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TAMBORINE MOUNTAIN Geology & Groundwater Origins.

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Presentation on theme: "TAMBORINE MOUNTAIN Geology & Groundwater Origins."— Presentation transcript:

1 TAMBORINE MOUNTAIN Geology & Groundwater Origins

2 Tamborine Plateau Formed on horizontal basalt lavas Erupted from the Tweed Volcano over Mt Warning in NSW ~23 million years ago One of several volcanoes active at that time


4 Erosion Plateau is remnant of the final surface of the northern flank of volcano Isolated by erosion from the radial streams of Canungra Creek and Coomera River Same surface still visible to south on Beechmont



7 The basalts cap four groups of older rocks- Meta-sediments of Neranleigh-Fernvale beds on east Rhyolite lavas of Chillingham Volcanics in centre Thin band of soft shales of Ipswich Coal Measures Sandstones of Woogaroo Subgroup on west

8 The basalts Lowermost flows are of the Albert Basalt from Focal Peak Volcano –limited in extent Remainder are of the Beechmont Basalt from Tweed Volcano Several sub-units recognised


10 Beechmont Basalt Unit A – 10 thin flows with inter-bedded sediments Unit B, Cameron Falls Member – Single massive flow 20m thick Unit C – 4 or 5 thin flows Unit D, Eagle Heights Member – Single massive flow 25m thick forming upper scarp of mountain Unit E – Weathered flows on plateau surface (Lower units absent on eastern side)

11 Beechmont Basalt (contd.) Thin flows of Units A and C are strongly fractured and contain zones of gas bubbles These less resistant to weathering and form benches on sides of mountain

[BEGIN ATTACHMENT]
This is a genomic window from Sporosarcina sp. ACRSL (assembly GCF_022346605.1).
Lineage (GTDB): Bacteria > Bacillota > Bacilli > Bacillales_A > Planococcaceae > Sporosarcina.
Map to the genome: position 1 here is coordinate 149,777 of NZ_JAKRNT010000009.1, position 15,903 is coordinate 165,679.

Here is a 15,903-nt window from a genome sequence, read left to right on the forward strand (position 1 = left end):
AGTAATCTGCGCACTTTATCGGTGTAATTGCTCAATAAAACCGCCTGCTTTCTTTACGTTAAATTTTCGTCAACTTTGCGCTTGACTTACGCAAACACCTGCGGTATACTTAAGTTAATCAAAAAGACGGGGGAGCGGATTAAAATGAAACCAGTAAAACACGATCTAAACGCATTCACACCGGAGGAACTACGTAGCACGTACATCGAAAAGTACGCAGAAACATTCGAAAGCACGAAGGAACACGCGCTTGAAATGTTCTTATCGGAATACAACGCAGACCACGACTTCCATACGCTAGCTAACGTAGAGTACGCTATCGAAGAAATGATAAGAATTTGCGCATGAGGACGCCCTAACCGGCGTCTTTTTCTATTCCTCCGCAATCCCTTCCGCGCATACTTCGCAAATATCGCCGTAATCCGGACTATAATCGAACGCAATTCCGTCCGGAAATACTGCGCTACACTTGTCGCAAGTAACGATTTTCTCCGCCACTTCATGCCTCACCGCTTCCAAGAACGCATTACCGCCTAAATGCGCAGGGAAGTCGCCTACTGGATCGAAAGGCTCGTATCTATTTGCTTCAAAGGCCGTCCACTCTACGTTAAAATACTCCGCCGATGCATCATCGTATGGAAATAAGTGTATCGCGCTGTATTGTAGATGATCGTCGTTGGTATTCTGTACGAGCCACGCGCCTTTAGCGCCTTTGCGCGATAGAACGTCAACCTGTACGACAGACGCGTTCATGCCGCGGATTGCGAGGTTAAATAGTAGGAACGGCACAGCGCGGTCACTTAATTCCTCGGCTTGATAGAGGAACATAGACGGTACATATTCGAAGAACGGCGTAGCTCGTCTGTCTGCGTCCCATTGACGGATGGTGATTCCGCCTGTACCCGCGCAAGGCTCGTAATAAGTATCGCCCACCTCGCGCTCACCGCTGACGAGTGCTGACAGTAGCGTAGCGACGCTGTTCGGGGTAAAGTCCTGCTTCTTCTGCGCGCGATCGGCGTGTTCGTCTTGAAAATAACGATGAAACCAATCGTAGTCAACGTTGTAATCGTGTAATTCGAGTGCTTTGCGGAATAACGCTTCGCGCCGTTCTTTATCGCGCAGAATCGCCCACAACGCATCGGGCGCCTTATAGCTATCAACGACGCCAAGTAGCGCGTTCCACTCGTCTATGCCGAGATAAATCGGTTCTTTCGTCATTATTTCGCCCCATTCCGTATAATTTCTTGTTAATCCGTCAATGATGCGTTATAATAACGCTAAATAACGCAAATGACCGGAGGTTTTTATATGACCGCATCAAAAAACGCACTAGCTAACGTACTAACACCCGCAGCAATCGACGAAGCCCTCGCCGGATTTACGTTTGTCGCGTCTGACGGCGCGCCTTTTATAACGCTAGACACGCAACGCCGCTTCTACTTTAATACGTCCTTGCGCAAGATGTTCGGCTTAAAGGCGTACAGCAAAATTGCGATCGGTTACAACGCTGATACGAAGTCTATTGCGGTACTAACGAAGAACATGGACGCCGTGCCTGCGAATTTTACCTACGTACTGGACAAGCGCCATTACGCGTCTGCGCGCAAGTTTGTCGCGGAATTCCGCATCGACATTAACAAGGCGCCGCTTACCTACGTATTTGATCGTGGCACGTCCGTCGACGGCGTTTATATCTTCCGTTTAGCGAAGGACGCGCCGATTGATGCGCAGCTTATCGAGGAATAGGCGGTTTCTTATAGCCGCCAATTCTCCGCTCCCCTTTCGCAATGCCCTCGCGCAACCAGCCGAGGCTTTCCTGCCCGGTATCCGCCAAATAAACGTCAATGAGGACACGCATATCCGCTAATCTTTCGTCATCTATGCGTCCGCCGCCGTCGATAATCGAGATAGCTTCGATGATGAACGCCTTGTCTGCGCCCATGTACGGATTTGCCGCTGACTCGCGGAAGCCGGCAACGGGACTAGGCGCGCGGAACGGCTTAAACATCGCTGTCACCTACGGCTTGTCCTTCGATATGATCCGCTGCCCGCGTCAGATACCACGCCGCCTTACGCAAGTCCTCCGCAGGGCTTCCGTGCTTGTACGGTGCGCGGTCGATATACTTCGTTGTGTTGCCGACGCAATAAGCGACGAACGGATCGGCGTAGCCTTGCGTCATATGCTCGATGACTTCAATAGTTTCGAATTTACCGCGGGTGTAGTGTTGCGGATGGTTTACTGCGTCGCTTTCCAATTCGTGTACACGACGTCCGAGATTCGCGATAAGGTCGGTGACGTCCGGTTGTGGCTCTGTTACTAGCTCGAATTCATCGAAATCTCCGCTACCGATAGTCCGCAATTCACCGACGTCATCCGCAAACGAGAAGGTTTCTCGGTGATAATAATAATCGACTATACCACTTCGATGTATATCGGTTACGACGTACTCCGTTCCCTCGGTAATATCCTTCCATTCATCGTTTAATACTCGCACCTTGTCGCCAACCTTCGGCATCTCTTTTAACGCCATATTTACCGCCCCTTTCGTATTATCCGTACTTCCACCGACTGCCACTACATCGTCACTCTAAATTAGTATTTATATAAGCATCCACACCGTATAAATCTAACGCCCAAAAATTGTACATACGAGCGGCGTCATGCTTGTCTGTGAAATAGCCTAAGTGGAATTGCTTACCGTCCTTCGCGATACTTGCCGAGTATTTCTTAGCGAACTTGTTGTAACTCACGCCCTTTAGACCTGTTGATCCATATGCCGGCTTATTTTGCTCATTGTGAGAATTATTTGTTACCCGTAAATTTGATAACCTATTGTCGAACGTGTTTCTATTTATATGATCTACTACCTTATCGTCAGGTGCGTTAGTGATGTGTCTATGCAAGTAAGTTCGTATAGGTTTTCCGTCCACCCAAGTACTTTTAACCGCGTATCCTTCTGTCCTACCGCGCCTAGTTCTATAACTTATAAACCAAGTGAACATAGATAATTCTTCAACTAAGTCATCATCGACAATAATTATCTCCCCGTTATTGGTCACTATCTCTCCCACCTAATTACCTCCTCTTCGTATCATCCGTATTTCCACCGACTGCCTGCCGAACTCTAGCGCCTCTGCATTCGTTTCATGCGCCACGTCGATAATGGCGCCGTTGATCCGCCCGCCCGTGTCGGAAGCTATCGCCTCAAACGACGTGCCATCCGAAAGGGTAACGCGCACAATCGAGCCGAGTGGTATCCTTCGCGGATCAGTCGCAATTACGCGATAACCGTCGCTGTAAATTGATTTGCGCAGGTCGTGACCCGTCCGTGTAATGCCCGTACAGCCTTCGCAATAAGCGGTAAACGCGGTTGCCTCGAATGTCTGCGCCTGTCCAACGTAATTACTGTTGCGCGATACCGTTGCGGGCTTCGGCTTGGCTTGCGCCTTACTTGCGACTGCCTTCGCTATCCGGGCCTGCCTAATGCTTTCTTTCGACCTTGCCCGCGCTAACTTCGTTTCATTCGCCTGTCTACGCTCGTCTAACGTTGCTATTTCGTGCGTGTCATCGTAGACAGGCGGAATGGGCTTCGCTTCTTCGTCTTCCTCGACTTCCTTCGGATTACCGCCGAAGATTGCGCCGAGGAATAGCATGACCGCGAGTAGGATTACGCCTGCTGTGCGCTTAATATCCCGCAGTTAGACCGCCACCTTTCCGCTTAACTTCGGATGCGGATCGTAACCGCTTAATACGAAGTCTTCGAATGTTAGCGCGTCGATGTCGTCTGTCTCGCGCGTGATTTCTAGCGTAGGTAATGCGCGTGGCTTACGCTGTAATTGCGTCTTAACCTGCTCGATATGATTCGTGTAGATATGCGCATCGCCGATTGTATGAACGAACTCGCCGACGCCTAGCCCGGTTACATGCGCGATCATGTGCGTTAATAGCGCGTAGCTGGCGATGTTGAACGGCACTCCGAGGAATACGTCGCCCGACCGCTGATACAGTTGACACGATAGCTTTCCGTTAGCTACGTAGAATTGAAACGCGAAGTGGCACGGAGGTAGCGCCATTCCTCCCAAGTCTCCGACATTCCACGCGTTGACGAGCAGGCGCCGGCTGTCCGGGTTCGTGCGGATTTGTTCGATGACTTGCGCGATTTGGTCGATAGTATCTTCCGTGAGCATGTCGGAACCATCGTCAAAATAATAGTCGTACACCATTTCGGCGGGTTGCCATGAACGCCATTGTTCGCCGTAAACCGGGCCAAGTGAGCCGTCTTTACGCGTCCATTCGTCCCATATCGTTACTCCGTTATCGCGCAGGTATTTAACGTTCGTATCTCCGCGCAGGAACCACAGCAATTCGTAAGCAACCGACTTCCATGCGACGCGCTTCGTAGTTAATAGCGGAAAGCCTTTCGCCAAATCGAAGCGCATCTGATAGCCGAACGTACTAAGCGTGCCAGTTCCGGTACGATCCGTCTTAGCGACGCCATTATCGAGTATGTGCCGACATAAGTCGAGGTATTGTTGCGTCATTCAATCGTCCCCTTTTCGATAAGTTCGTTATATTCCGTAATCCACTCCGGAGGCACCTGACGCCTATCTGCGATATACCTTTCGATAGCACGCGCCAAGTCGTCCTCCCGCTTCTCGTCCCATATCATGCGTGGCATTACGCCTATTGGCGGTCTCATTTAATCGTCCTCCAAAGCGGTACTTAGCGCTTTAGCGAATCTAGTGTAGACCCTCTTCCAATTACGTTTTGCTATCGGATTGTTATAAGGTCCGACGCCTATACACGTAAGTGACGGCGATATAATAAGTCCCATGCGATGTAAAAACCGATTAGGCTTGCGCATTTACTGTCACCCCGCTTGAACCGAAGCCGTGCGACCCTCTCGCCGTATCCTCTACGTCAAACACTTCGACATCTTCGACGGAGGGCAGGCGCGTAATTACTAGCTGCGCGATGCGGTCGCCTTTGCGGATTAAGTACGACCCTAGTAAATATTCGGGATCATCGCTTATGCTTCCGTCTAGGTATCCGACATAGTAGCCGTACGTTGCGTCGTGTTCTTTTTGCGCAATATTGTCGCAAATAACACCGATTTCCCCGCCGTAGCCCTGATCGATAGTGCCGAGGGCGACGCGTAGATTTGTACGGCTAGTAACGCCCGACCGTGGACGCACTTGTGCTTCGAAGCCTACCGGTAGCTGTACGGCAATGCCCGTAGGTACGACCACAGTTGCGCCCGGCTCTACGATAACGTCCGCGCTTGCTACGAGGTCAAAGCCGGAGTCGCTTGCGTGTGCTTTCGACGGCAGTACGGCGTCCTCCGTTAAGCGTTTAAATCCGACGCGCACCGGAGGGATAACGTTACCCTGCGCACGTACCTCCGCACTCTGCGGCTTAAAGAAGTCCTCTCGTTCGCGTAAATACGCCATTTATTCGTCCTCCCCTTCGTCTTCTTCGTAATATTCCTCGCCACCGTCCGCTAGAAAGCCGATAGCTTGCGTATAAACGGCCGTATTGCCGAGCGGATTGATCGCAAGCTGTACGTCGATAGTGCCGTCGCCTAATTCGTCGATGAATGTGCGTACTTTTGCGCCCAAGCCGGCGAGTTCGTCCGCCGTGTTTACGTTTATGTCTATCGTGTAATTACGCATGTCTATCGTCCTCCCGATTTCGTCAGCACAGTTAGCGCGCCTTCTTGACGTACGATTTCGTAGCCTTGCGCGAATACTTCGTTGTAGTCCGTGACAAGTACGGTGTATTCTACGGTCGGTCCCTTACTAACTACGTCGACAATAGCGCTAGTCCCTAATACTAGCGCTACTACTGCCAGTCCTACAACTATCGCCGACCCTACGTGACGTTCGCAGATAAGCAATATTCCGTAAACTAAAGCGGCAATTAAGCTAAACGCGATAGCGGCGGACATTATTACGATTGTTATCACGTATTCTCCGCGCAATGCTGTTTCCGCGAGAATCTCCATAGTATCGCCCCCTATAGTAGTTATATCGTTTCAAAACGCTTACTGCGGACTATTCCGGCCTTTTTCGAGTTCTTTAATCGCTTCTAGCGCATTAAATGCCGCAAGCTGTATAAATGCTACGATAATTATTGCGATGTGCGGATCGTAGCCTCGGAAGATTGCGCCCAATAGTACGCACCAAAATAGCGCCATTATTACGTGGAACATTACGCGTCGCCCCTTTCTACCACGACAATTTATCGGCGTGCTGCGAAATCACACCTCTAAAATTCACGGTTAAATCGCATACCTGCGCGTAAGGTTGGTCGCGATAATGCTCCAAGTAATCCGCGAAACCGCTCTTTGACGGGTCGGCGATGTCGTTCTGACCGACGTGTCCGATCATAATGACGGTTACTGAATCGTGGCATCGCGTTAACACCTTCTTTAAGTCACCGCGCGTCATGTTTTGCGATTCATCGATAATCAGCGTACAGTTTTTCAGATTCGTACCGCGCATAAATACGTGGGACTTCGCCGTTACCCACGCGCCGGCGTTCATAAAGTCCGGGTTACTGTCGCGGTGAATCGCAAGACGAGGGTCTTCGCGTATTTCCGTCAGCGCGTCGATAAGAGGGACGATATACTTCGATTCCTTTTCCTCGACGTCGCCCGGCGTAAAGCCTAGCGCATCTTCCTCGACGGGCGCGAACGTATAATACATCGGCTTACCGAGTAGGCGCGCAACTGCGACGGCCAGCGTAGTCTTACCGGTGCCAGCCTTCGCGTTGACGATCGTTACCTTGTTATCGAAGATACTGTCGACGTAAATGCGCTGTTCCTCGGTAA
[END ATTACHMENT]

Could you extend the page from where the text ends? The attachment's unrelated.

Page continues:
13 Water movement Rainfall seeps into ground to saturate rock Level of saturation is the water table Just because rock is saturated does not mean water can be extracted – often held only in tiny pores and fractures Water can only be pumped where there are permeable zones which allow it to flow and be replenished relatively quickly

14 Controls on groundwater at Tamborine Mountain Horizontal basalt flows Fractures and gas bubbles in Units A & C which create permeable layers that feed groundwater laterally on to the sides of the mountain to form springs Springs wax and wane depending on pressure head of water table, which is seasonally variable Other permeable layers at base of basalt


16 Likely water sources Best flows are likely from bores in Units A & C, and in deeper permeable layers at base of basalt sequence Units B and D unfavourable, but small flows may be possible from localised fracture zones Older rocks beneath basalt not of significance

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